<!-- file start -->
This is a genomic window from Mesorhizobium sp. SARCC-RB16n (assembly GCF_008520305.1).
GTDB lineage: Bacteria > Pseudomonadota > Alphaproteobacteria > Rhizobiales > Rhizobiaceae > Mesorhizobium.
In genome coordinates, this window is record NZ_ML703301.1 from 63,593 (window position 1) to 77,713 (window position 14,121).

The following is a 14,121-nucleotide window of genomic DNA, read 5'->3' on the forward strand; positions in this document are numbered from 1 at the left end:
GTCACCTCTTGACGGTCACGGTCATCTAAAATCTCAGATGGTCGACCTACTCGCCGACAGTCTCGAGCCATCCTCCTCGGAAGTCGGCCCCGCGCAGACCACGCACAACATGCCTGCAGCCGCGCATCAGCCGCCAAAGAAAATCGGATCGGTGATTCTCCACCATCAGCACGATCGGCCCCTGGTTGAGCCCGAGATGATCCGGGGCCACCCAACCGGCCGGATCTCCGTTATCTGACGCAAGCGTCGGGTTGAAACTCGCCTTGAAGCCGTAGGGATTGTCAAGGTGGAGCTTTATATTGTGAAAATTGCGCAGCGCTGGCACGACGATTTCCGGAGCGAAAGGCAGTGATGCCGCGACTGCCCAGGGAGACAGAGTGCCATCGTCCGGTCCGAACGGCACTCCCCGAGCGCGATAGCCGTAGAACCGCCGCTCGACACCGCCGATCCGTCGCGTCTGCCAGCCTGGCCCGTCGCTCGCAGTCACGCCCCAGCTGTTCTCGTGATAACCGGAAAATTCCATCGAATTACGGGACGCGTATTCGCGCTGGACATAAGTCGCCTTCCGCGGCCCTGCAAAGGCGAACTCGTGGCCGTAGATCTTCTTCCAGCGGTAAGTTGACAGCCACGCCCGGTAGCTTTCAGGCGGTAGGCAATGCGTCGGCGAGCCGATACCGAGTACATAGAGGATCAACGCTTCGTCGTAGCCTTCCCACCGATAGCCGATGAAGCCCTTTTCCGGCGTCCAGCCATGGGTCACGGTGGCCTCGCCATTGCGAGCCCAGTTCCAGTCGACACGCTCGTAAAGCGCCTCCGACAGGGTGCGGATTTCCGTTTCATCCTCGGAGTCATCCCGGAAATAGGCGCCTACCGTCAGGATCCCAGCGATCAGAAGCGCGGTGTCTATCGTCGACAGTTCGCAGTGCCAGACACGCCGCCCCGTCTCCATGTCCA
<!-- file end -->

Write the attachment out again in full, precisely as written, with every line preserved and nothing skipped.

This is a genomic window from Mesorhizobium sp. SARCC-RB16n (assembly GCF_008520305.1).
GTDB lineage: Bacteria > Pseudomonadota > Alphaproteobacteria > Rhizobiales > Rhizobiaceae > Mesorhizobium.
In genome coordinates, this window is record NZ_ML703301.1 from 63,593 (window position 1) to 77,713 (window position 14,121).

The following is a 14,121-nucleotide window of genomic DNA, read 5'->3' on the forward strand; positions in this document are numbered from 1 at the left end:
GTCACCTCTTGACGGTCACGGTCATCTAAAATCTCAGATGGTCGACCTACTCGCCGACAGTCTCGAGCCATCCTCCTCGGAAGTCGGCCCCGCGCAGACCACGCACAACATGCCTGCAGCCGCGCATCAGCCGCCAAAGAAAATCGGATCGGTGATTCTCCACCATCAGCACGATCGGCCCCTGGTTGAGCCCGAGATGATCCGGGGCCACCCAACCGGCCGGATCTCCGTTATCTGACGCAAGCGTCGGGTTGAAACTCGCCTTGAAGCCGTAGGGATTGTCAAGGTGGAGCTTTATATTGTGAAAATTGCGCAGCGCTGGCACGACGATTTCCGGAGCGAAAGGCAGTGATGCCGCGACTGCCCAGGGAGACAGAGTGCCATCGTCCGGTCCGAACGGCACTCCCCGAGCGCGATAGCCGTAGAACCGCCGCTCGACACCGCCGATCCGTCGCGTCTGCCAGCCTGGCCCGTCGCTCGCAGTCACGCCCCAGCTGTTCTCGTGATAACCGGAAAATTCCATCGAATTACGGGACGCGTATTCGCGCTGGACATAAGTCGCCTTCCGCGGCCCTGCAAAGGCGAACTCGTGGCCGTAGATCTTCTTCCAGCGGTAAGTTGACAGCCACGCCCGGTAGCTTTCAGGCGGTAGGCAATGCGTCGGCGAGCCGATACCGAGTACATAGAGGATCAACGCTTCGTCGTAGCCTTCCCACCGATAGCCGATGAAGCCCTTTTCCGGCGTCCAGCCATGGGTCACGGTGGCCTCGCCATTGCGAGCCCAGTTCCAGTCGACACGCTCGTAAAGCGCCTCCGACAGGGTGCGGATTTCCGTTTCATCCTCGGAGTCATCCCGGAAATAGGCGCCTACCGTCAGGATCCCAGCGATCAGAAGCGCGGTGTCTATCGTCGACAGTTCGCAGTGCCAGACACGCCGCCCCGTCTCCATGTCCA